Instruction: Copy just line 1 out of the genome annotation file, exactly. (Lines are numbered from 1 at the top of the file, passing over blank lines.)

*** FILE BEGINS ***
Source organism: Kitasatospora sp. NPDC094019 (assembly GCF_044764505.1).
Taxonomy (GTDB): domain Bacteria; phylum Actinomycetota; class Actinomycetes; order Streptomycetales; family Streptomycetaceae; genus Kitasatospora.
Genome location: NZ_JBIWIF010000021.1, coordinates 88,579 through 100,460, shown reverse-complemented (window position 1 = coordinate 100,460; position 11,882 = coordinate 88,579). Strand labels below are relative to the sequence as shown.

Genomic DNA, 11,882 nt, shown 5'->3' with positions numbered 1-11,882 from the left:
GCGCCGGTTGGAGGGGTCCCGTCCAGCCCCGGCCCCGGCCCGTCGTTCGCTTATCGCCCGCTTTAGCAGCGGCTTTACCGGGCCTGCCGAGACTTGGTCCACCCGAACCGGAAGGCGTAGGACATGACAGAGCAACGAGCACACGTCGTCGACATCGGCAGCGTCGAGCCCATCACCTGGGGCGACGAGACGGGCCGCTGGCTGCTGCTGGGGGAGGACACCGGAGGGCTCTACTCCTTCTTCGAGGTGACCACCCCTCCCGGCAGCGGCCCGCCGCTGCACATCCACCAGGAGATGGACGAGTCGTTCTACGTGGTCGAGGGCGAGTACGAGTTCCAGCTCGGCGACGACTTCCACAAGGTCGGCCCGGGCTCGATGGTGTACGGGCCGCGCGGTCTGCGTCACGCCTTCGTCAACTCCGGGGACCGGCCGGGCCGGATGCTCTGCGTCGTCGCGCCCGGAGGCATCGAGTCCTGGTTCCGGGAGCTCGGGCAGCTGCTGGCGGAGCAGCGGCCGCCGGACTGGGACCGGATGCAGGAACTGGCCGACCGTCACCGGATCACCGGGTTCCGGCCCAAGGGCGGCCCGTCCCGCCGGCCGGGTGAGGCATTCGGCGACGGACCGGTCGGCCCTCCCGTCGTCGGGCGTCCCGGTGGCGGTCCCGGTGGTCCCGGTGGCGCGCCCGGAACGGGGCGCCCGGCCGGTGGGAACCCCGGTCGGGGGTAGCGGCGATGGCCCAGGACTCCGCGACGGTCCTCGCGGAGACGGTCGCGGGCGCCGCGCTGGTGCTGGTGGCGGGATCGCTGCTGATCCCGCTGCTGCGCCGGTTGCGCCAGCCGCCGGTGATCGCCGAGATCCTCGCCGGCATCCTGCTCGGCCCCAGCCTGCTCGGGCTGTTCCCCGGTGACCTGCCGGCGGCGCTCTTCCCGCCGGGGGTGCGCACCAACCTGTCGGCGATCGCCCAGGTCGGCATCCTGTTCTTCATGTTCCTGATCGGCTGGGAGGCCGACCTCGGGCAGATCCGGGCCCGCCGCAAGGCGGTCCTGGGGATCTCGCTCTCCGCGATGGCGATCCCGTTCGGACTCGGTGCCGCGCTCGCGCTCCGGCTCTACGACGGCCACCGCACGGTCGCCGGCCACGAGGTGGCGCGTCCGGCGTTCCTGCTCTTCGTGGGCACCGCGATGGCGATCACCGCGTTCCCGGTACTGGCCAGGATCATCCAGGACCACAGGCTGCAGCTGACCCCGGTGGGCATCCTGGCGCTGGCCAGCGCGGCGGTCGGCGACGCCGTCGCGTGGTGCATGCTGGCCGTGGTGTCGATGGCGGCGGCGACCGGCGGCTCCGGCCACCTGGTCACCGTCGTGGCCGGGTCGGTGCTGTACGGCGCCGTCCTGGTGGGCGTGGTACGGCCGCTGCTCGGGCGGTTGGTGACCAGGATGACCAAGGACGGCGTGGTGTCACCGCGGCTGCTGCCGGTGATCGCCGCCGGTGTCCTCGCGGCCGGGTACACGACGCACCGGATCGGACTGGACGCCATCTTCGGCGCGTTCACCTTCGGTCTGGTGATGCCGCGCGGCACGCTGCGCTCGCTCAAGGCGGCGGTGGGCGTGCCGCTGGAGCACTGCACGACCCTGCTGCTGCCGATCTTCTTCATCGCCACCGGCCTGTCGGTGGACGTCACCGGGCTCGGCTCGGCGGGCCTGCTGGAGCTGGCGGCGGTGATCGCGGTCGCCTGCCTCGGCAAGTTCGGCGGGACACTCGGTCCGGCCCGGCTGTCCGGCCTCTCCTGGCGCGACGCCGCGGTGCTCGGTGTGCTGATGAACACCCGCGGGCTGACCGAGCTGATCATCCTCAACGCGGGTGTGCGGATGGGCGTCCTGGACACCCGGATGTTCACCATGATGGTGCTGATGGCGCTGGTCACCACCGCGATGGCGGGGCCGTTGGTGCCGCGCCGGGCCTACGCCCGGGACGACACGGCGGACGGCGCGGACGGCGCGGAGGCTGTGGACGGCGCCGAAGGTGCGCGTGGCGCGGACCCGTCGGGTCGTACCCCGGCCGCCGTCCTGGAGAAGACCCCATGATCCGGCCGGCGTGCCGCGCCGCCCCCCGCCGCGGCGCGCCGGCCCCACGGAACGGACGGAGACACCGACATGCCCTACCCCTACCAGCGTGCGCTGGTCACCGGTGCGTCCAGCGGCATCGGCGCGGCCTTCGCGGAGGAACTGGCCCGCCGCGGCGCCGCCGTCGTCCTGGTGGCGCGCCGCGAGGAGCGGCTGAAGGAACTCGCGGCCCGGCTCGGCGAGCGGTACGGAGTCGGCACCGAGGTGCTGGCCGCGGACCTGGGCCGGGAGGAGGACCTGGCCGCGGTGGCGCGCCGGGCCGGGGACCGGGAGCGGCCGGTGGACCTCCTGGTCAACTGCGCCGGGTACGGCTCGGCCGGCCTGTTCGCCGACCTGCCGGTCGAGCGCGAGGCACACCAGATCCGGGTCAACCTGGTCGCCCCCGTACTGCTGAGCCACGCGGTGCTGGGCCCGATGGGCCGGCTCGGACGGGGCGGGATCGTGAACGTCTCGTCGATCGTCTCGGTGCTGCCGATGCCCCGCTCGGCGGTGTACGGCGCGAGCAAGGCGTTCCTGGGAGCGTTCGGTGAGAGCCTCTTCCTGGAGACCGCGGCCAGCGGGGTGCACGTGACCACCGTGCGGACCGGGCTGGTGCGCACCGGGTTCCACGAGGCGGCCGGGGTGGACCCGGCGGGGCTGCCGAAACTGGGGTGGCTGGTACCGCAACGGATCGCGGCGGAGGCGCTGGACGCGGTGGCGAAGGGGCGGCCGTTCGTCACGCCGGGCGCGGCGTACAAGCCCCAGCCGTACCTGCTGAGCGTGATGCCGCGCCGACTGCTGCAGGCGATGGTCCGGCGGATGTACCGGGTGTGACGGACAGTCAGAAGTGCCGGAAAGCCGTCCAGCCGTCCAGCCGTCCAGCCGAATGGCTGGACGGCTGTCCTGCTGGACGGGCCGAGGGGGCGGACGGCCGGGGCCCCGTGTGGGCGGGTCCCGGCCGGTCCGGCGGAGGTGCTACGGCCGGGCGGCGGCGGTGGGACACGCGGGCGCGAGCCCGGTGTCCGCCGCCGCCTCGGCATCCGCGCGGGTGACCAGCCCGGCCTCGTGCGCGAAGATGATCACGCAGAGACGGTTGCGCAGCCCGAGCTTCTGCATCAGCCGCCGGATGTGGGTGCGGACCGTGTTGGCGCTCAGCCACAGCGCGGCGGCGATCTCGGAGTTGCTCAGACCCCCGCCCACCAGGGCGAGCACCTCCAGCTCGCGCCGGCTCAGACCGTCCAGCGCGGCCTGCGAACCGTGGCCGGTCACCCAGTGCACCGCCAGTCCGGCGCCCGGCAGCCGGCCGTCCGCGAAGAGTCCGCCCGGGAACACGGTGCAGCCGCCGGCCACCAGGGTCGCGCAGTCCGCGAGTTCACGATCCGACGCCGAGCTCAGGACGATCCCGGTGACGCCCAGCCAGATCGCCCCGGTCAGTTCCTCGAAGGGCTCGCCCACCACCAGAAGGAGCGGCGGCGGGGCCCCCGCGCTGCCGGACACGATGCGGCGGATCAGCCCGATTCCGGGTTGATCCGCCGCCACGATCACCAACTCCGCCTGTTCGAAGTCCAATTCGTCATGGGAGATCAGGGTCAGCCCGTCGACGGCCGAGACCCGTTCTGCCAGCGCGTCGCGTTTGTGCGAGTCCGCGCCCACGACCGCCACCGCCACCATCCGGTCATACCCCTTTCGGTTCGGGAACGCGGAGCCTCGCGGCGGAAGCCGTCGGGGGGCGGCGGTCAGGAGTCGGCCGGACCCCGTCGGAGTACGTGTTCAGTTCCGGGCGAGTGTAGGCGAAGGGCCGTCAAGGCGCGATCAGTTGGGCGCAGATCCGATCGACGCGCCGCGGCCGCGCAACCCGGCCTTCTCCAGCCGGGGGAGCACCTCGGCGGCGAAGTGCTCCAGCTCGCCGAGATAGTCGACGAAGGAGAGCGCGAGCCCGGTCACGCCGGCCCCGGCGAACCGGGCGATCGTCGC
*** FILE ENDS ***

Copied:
Source organism: Kitasatospora sp. NPDC094019 (assembly GCF_044764505.1).